NYU professor studying the way humans use transportation
Transportation systems in America are incredibly hard on the environment — between cars and airplanes and the like — but a professor in New York says that doesn't have to be the case.
Story by The Takeaway. Listen to audio above for full report.
Need to fly somewhere? One environmental designer would like to see your plane take off from a swamp or other wetlands as a way to preserve environmental quality and mitigate environmental damage.
Natalie Jeremijenko, an associate professor at New York University, has set out to change not just how people think about flight — but about all transportation systems that we use today.
"Recently, I found out that most of the traffic fatalities (in New York City) are pedestrians," Jeremijenko said. "So not even walking is safe."
Jeremijenko said the way we approach transportation is fundamentally flawed, and that's just one example. But a more extreme example if flying. Jeremijenko says that flying commercially is the most damaging thing we can do to the environment.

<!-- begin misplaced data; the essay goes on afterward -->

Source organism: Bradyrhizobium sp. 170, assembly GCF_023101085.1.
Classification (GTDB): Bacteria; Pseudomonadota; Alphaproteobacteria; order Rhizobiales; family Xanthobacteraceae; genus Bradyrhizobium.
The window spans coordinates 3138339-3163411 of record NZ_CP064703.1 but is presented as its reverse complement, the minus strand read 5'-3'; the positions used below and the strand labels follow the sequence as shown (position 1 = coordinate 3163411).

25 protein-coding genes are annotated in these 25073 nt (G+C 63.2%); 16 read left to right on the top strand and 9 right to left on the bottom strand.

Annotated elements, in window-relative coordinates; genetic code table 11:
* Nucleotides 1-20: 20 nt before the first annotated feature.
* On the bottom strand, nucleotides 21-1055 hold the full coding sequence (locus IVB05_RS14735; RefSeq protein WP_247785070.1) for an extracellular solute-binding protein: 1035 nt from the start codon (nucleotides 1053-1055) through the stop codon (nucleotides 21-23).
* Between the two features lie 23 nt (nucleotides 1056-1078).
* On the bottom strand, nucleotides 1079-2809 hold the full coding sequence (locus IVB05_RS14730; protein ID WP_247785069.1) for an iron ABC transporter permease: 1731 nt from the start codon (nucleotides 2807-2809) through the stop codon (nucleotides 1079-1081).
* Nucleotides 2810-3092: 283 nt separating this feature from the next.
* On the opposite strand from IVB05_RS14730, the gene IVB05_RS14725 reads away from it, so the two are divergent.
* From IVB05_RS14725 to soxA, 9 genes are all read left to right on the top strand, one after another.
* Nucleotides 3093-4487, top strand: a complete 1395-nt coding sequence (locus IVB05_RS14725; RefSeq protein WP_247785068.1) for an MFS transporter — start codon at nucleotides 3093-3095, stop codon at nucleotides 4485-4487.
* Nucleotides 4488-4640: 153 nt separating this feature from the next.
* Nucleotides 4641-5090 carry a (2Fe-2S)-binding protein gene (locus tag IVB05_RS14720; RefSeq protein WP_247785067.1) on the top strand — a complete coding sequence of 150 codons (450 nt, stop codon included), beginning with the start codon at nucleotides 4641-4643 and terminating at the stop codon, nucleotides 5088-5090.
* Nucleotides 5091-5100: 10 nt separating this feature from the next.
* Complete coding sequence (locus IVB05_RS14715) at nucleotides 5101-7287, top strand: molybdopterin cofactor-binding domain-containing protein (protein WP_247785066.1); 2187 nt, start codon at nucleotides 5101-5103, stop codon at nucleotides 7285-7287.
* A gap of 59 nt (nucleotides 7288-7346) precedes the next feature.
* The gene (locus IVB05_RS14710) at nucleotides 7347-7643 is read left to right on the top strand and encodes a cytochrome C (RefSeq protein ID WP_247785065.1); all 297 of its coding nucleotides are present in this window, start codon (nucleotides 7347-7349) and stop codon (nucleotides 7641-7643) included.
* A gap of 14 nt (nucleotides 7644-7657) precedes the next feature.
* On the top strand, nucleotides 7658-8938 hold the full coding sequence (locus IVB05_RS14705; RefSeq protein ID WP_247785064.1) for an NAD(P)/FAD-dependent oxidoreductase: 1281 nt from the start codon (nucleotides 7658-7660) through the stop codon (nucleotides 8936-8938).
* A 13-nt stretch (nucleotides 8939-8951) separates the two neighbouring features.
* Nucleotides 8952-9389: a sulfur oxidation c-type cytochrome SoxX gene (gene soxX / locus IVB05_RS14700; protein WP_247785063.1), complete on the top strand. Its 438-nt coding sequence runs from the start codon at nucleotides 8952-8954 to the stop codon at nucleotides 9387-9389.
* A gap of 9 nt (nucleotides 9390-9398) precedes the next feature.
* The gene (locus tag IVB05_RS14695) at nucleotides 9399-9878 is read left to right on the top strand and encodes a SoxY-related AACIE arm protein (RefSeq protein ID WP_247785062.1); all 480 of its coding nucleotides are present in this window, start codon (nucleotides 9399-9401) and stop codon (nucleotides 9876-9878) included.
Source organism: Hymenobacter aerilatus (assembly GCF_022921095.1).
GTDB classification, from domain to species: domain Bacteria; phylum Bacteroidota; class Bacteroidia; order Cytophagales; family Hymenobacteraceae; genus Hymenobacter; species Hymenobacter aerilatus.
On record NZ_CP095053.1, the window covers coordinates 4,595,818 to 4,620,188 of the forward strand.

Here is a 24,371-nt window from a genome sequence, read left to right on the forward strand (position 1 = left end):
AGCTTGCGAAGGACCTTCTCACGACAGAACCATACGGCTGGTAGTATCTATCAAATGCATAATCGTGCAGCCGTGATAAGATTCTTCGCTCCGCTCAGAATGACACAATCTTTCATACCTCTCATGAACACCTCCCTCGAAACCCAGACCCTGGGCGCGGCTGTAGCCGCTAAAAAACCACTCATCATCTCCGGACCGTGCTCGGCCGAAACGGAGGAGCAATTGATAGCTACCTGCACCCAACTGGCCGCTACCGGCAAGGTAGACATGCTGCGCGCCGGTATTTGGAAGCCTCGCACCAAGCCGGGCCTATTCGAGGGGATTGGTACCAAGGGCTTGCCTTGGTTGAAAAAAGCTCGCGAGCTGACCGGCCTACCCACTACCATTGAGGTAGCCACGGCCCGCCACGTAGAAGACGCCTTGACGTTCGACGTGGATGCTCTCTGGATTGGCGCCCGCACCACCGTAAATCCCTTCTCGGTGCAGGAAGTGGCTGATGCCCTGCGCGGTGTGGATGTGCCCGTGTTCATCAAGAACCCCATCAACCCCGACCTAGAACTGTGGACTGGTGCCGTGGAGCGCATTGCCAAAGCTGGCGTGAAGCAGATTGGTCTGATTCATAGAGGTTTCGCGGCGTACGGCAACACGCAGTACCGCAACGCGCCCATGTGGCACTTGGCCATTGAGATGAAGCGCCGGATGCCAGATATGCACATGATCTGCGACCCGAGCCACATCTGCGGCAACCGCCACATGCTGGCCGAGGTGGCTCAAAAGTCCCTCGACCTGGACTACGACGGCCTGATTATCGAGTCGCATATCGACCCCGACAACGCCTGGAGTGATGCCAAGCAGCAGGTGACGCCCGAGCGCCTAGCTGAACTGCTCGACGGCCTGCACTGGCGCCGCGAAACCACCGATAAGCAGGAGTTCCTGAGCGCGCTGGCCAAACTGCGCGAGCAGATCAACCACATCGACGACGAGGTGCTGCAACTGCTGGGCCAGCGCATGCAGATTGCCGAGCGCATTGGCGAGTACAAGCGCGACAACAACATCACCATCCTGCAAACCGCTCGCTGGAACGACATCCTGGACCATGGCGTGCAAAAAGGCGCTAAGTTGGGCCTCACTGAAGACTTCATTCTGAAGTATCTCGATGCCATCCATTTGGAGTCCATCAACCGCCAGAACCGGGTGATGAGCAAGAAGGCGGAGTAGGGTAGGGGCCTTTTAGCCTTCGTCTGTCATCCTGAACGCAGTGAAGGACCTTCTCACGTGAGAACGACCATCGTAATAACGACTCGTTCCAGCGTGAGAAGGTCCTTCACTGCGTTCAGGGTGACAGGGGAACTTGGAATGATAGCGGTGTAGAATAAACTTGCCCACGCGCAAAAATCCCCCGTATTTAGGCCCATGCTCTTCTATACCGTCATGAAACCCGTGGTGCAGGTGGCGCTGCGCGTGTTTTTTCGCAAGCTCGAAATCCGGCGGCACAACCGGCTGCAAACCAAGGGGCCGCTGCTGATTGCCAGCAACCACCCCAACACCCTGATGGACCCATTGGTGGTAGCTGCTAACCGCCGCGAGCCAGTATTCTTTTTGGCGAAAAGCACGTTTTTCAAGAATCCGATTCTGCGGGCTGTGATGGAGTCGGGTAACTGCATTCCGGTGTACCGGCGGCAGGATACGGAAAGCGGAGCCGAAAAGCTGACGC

But it doesn't need to be, she says.
"Flight doesn't involve the extraordinary emphasis of roads and roadkill and humankill that weaves across the country...doing ongoing 24/7 damage," she says.
Jeremijenko would rather see a system that's more like the global migration system used by birds. And that's where wetlands come in. Birds often use wetlands as landing areas and congregating areas after a lengthy flight.
Jeremijenko says by modifying our thinking and our technology, we could do less harm to the environment just by safely utilizing wetlands as the airports of the future.
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